Scheinfeld considers herself a local, having grown up in the Catskills. As a documentary photographer by trade, she was always interested in capturing the beauty of her ever-changing surroundings. And while she’s published a book about the area, she’s excited to help create a project that will help others explore the history of the Catskills.

The first marker was unveiled on May 25, 2023, outside the Ethelbert B. Crawford Library in Monticello, New York. It gives an overview of the Borscht Belt, explaining the historical significance of the area, and goes into detail about what once existed in Monticello: about 65 hotels and 133 bungalow colonies in the town alone. “Kutsher’s Country Club was known for its sports and entertainment scene,” the marker reads. “Wilt Chamberlain worked as a bellhop while playing on the hotel’s basketball team before rising to NBA fame.”

More than 100 people attended the first marker celebration, including locals to the area, historians, family members of hoteliers, and people who used to frequent the hotels and bungalow colonies being honored. “The Borscht Belt—either you love it or you hate it,” said John Conway, Sullivan County historian. “For decades, hotel owners tried to escape from that nickname, and yet today it survives. Over the last six months, my phone and emails have lit up by inquiries from around the world wanting to know about the Borscht Belt.”

With funding from The Jewish American Society for Historic Preservation, a total of 20 markers are slated to go up in the next few years. Being designed in a cohesive system, the markers will go from one end of Sullivan County all the way into Ulster County. The next marker to be unveiled is slated for Aug. 13, in Mountain Dale, where hotels such as The Evergreen Hotel and Rashkin’s Little Falls Hotel once stood. Other markers will debut in Swan Lake, South Fallsburg, Woodridge, and more.

“The way we’re approaching it is really experiencing the Borscht Belt,” said Scheinfeld. “You’re really going to drive through every town where documented hotels and bungalows existed. It’s going to be something that you can listen to with friends or family.” Each marker that’s put up will be accompanied by public programming.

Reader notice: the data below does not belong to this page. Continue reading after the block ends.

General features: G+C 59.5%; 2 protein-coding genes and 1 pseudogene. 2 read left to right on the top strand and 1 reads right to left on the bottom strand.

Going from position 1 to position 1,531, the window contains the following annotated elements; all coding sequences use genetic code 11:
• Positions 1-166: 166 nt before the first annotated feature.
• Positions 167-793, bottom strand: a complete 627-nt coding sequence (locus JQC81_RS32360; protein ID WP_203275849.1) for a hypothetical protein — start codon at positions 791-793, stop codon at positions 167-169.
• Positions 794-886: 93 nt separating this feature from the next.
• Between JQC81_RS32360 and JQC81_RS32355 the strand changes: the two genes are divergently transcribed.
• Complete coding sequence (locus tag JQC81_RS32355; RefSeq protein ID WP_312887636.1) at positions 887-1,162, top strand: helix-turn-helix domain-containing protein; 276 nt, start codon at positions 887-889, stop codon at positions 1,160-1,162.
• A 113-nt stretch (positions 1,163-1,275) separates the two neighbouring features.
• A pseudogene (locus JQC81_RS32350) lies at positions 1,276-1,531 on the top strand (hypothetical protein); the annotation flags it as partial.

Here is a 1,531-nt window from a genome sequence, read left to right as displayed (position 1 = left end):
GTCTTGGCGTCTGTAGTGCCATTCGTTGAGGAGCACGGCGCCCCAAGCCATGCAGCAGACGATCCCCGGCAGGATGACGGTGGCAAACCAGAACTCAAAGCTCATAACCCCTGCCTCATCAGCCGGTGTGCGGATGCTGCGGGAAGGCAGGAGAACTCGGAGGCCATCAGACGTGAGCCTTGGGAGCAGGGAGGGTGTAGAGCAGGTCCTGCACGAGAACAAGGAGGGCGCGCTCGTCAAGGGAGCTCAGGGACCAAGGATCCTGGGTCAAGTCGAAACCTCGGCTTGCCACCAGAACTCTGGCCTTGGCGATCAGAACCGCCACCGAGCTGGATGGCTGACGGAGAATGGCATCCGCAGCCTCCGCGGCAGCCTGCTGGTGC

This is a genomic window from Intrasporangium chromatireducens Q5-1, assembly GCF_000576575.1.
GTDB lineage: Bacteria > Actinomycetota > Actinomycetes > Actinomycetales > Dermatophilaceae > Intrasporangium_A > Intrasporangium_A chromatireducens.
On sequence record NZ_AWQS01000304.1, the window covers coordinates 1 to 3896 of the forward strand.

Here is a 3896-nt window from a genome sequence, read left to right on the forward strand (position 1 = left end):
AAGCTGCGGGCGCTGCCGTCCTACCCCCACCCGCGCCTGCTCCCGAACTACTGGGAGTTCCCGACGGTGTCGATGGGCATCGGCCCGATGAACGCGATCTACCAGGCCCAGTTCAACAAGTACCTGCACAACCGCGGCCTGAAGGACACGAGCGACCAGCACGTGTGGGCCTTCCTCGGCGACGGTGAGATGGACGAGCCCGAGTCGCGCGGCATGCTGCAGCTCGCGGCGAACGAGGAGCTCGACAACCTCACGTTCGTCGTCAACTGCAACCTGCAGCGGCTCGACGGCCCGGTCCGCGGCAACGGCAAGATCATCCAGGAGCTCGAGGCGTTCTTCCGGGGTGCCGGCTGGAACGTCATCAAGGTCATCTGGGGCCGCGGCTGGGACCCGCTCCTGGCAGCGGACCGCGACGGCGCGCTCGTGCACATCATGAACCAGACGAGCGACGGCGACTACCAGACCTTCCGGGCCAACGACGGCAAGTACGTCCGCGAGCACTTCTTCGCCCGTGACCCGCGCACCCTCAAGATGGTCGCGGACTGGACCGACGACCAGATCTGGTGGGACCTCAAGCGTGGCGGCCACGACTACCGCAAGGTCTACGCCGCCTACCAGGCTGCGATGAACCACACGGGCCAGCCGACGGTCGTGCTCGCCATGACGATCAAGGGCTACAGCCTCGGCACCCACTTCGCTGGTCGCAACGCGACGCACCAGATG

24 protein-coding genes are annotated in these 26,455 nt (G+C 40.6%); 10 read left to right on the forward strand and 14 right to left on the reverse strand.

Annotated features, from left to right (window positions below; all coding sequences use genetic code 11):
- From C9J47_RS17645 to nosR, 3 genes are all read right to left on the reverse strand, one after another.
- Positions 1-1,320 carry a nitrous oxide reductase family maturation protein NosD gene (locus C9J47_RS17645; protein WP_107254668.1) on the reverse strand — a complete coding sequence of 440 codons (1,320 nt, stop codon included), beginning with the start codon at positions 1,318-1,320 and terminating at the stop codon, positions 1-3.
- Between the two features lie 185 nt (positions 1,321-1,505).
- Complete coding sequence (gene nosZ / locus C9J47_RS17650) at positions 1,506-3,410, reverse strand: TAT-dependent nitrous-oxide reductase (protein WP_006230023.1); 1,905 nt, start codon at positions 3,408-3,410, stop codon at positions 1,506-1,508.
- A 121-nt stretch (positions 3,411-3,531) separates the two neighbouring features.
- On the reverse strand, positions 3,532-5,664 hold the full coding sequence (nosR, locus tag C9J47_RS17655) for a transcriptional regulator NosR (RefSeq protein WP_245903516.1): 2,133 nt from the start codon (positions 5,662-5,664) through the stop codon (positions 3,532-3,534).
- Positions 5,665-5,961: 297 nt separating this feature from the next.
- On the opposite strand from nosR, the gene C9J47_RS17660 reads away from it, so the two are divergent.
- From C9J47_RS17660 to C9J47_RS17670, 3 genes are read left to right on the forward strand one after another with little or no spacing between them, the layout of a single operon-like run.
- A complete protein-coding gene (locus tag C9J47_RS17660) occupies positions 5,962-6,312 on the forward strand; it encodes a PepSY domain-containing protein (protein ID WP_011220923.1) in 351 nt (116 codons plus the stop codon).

These resorts that mainly catered to Jewish New Yorkers were truly a sign of the times. Many flocked to the mountains because they simply weren’t welcome elsewhere due to the fact that they were Jewish. “Even though it was born of bigotry, it ended up producing this cultural flourishing that had a real impact on American culture,” said Jacobs. “We hope to document that, celebrate that, and help younger generations understand that.”

Dash Moore said there’s “nothing like it” today: “It makes you feel old, which is part of what you want history to do. You don’t want it to feel like ‘I know this because I’m living it.’ You want it to feel like you’re not living it and you’re going to discover it.”

These days, air-conditioning is widespread, and air and automobile travel are more available. There is no doubt that the culture of the Borscht Belt has influenced what we watch, how we laugh, what we eat, and how we spend our leisure time today. And even though the peak of the Castkills seems to have passed eons ago, visitors keep coming back. “What made the region so special back in the day when it was a premier resort destination is what makes it so attractive again now,” said Keith Rubenstein, founder of Somerset Partners, the firm that has purchased the once-famous Nevele Hotel. “It’s beautiful, it’s proximate, but at the same time, it’s far enough to make you feel like you’re really away.” For Rubenstein, purchasing the hotel isn’t just a real-estate transaction. He feels close ties to the area, having visited the Nevele every year for more than 15 years as a child. His plans are to create a new destination that speaks to today’s generation while honoring the nostalgia of the hotel. “It’s exciting to see that there’s going to be a place where people can appreciate the history and the memories that were made here in the olden days and look forward to what’s going to happen now.”

How do you truly celebrate nostalgia while creating something new? How do you expose a new generation of people to their history while encouraging them to make their own new memories? “I don’t think anyone’s trying to re-create the Borscht Belt,” said Scheinfeld. “I think we’re just trying to sprinkle some of the history and nostalgia back in so that while people are moving forward and celebrating the future, they can also take a nod to the past and understand the magnitude of what happened here.”

What happened here was uniquely American.

“I think the big takeaway of these efforts is a recognition by American Jews that they actually have an American Jewish history, and that Jewish history is not only located in Europe,” said Dash Moore. “And therefore, it’s worth trying to understand that history and physically going to places and marking them.”

That Jewish culture isn’t just a part of the Catskills’ history—it is coming alive again.

“The symbolism to me is that there was a raging fire that got put out when the big hotels went under, but the embers remained and just needed oxygen,” said Foster. “And I think what we’ve really seen in the last five years is that there’s a nice fire to cook on again.”

Jamie Betesh Carter is a researcher, writer, and mother living in Brooklyn.